Upcoming ARISS scheduled contact

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VK4KHZ
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Upcoming ARISS scheduled contact

Post by VK4KHZ » Thu Jan 28, 2016 5:44 pm

Upcoming ARISS contact over Australia -

Christ The King School, Rutland, Vermont, USA - telebridge via VK4KHZ Glenden, Queensland Australia.
The ISS callsign is presently scheduled to be NA1SS
The scheduled astronaut is Tim Kopra KE5UDN
The downlink signal on 145.800 should be able to be received across a large portion of the East coast of Australia.

Contact is a go for: Thu 2016-02-04 18:28:16 UTC 88 deg. Yes, it is early for most in Australia but don't say you weren't notified.

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Re: Upcoming ARISS scheduled contact

Post by VK4KHZ » Sat Feb 06, 2016 4:53 pm

https://www.google.se/url?sa=t&rct=j&q= ... dqI2EXUxiw

Some nice media coverage for Amateur Radio which featured on the TV news last night in the USA.

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Re: Upcoming ARISS scheduled contact

Post by VK4KHZ » Tue Mar 29, 2016 6:23 pm

Pre-notification advice of upcoming scheduled ARISS link up over Australia with the crew of the ISS -

School - Kiilinik High School, Cambridge Bay, Nunavut, Canada, this contact will be via ARISS ground station VK4KHZ located in Queensland Australia.

The ISS callsign is presently scheduled to be NA1SS.
The scheduled astronaut is Jeff Williams KD5TVQ.
Contact is go for: Wed 2016-04-06 18:02:20 UTC 55 deg.

Scheduled time will convert to Thursday 7th April at 4:02am in QLD. The ISS will appear from the NW heading SE and the downlink radio signal will be on frequency 145.800FM and should be EASILY audible over most of the east coast of Australia.

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Re: Upcoming ARISS scheduled contact

Post by VK4KHZ » Tue Apr 05, 2016 7:08 pm

An International Space Station school contact has been planned with participants at Kiilinik High School, Cambridge Bay, Nunavut, Canada on 06 Apr. The event is scheduled to begin at approximately 18:02 UTC - Note: this will be 4:02am on Thursday morning (7th April) in Queensland. It is recommended that you start listening approximately 10 minutes before this time.The duration of the contact is approximately 9 minutes and 30 seconds. The contact will be a telebridge between NA1SS and VK4KHZ The contact should be audible over portions of Australia and adjacent areas. Interested parties are invited to listen in on the 145.80 MHz downlink. The contact is expected to be conducted in English.


Cambridge Bay is a hamlet located on Victoria Island in the Kitikmeot Region of Nunavut, Canada. It is named for Prince Adolphus, Duke of Cambridge, while the Inuinnaqtun name for the area is Iqaluktuttiaq meaning "good fishing place".This ancestral region of Nunavut has been inhabited for 4,000 years. It is rich in archaeological history and blessed with abundant fish, seals, geese, muskoxen and caribou. Kiilinik High School is one of two public schools located in Cambridge Bay, Nunavut. The school has a population of approximately 200 students and provides education from grades 7 to 12. For this event the Primary School will pair up with the high school for the event.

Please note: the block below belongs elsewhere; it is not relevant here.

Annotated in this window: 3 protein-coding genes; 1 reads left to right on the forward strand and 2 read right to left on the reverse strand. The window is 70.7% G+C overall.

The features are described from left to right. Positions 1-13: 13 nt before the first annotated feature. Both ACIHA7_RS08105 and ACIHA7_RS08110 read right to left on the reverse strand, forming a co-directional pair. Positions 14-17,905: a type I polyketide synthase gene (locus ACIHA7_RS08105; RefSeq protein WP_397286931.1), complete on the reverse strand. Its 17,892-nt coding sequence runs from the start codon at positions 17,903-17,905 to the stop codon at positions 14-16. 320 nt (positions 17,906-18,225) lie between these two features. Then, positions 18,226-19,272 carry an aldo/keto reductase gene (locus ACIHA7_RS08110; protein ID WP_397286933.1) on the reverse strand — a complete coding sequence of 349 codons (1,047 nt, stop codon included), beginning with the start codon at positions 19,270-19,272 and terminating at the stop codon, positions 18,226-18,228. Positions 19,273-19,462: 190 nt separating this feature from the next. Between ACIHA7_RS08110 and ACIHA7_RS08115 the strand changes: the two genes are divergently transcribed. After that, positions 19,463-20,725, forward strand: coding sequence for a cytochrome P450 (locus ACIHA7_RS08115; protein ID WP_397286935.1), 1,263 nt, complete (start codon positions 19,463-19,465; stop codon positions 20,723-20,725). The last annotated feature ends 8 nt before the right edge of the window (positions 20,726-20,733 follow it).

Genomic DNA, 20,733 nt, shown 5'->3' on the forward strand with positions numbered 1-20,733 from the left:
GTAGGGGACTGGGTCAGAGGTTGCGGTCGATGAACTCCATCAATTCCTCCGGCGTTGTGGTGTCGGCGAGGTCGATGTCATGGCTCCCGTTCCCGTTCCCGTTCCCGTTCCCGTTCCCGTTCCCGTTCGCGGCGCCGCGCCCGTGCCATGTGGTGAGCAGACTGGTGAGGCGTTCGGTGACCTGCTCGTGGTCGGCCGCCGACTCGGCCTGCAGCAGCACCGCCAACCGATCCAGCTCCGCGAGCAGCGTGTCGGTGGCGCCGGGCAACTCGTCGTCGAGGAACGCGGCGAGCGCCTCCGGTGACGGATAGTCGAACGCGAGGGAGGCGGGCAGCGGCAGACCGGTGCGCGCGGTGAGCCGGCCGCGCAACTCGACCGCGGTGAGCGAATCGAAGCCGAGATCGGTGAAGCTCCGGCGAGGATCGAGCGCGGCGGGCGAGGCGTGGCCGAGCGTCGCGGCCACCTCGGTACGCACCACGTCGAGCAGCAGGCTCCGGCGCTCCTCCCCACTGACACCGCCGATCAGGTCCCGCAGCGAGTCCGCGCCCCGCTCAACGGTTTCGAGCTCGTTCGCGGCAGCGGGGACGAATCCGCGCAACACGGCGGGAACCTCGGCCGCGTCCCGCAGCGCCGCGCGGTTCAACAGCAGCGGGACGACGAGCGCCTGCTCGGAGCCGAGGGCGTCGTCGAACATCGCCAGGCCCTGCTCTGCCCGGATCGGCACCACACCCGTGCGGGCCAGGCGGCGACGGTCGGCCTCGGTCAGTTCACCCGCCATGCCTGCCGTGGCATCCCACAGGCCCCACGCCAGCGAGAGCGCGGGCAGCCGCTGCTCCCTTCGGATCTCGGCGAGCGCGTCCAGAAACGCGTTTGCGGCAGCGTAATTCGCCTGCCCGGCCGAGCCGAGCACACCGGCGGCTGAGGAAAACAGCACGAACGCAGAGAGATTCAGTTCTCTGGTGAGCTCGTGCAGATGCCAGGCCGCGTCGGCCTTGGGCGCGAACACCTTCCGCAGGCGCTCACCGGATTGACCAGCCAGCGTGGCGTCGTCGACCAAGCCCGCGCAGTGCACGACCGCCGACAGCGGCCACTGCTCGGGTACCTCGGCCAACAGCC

Participants will ask as many of the following questions as time allows:

1. Can you change the orbit and speed of Space Station?
2. What is your favorite part of being an astronaut?
3. Is the passage of time on Space Station different than Earth?
4. What time zone do you follow on Space Station and Why?
5. What do you do in your spare time, do you have the internet?
6. What would happen if a crew member was sick while in space?
7. Do you think we will ever travel outside our solar system and is Space
Station helping to solve the issues?
8. How is sleep impacted on Space Station and zero Gravity?
9. You are 400 kms up, zero gravity, far away from family, friends, watching
the universe and earth go by, looking and pondering into the universe –
what is that like?
10. We understand fire burns differently in space, how do you deal with a
fire emergency?
11. Are you doing any research related to travel to other worlds like Mars?
12. Was being an astronaut a childhood dream or did you decide later?
13. What were your first impressions when you arrived on the space station
and what will you miss from space?
14. How many people can live on space station at one time and for how long
with no supply vessel?
15. How advanced or how far and where can we go during the next 100 years in
space and space research?

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Re: Upcoming ARISS scheduled contact

Post by VK4KHZ » Sun Aug 07, 2016 5:58 pm

Upcoming ARISS telebridge contact next Friday morning via Australia:

U.S. Space & Rocket Center, Huntsville AL, telebridge via VK4KHZ The ISS callsign is presently scheduled to be NA1SS The scheduled astronaut is Kate Rubins KG5FYJ Contact is a go for: Thu 2016-08-11 15:25:44 UTC 66 deg

The downlink signal should be able to be received across most of eastern Australia on 145.800Mhz - however the time will not suit most at 1:25am local QLD TIME.

VK4WDM
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Re: Upcoming ARISS scheduled contact

Post by VK4WDM » Sun Aug 07, 2016 8:46 pm

Thank you for the heads up Shane. I will have a listen.

What are the chances of getting a 2 way QSO with the ISS? Should I just listen and hope on all passes or is there a way of predicting what the chances might be?

73

Wayne VK4WDM

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Re: Upcoming ARISS scheduled contact